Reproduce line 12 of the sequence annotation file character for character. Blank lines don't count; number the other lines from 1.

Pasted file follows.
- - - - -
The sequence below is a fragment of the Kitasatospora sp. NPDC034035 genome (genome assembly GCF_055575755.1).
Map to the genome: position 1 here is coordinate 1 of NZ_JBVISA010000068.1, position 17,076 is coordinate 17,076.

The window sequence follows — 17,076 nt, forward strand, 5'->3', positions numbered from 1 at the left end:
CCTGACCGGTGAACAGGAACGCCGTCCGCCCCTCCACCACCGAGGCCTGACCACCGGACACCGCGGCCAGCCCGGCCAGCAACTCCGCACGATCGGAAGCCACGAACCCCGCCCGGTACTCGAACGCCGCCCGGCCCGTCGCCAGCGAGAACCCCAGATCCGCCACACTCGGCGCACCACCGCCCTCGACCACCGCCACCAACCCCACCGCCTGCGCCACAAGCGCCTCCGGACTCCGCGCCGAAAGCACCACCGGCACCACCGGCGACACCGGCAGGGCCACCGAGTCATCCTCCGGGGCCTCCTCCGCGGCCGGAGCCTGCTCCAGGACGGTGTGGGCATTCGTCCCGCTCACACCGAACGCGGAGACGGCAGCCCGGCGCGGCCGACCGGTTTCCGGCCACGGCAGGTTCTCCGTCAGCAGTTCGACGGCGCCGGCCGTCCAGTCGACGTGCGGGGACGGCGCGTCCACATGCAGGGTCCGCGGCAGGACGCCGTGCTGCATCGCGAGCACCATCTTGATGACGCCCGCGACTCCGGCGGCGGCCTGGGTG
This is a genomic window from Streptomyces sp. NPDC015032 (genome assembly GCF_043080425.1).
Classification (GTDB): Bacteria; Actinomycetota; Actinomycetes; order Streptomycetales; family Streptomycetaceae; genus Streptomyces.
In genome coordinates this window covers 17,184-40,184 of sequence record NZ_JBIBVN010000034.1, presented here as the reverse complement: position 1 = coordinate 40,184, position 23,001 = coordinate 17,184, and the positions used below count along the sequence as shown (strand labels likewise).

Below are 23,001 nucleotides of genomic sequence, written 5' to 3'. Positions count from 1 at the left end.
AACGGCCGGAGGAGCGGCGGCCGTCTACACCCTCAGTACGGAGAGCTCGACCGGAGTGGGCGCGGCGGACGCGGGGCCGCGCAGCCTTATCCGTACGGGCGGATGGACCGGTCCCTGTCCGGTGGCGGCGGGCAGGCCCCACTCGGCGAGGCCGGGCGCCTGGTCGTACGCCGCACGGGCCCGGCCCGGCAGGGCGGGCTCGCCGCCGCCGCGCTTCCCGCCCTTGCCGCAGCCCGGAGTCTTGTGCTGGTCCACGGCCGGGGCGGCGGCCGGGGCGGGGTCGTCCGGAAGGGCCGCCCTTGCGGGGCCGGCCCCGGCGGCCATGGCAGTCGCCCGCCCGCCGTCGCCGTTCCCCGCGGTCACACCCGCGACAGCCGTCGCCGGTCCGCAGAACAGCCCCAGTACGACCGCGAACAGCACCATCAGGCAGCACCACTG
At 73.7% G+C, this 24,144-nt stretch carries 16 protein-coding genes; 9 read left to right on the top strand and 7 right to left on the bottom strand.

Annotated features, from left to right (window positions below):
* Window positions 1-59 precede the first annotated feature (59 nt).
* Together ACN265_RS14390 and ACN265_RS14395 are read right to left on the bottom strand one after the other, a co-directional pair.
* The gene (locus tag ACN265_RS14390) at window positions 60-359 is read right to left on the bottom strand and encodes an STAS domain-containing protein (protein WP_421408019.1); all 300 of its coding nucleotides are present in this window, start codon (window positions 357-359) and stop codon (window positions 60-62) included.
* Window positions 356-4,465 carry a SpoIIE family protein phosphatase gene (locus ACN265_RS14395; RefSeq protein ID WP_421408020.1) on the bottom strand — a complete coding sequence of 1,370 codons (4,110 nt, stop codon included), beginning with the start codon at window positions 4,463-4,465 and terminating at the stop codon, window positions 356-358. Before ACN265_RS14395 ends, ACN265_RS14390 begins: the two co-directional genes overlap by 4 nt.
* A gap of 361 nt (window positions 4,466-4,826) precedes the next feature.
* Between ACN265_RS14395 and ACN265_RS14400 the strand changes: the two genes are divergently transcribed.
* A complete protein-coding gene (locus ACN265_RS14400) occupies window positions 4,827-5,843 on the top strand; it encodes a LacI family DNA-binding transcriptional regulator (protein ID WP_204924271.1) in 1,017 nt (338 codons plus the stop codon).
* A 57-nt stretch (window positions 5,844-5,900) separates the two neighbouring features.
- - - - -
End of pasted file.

* Window positions 1-59 precede the first annotated feature (59 nt).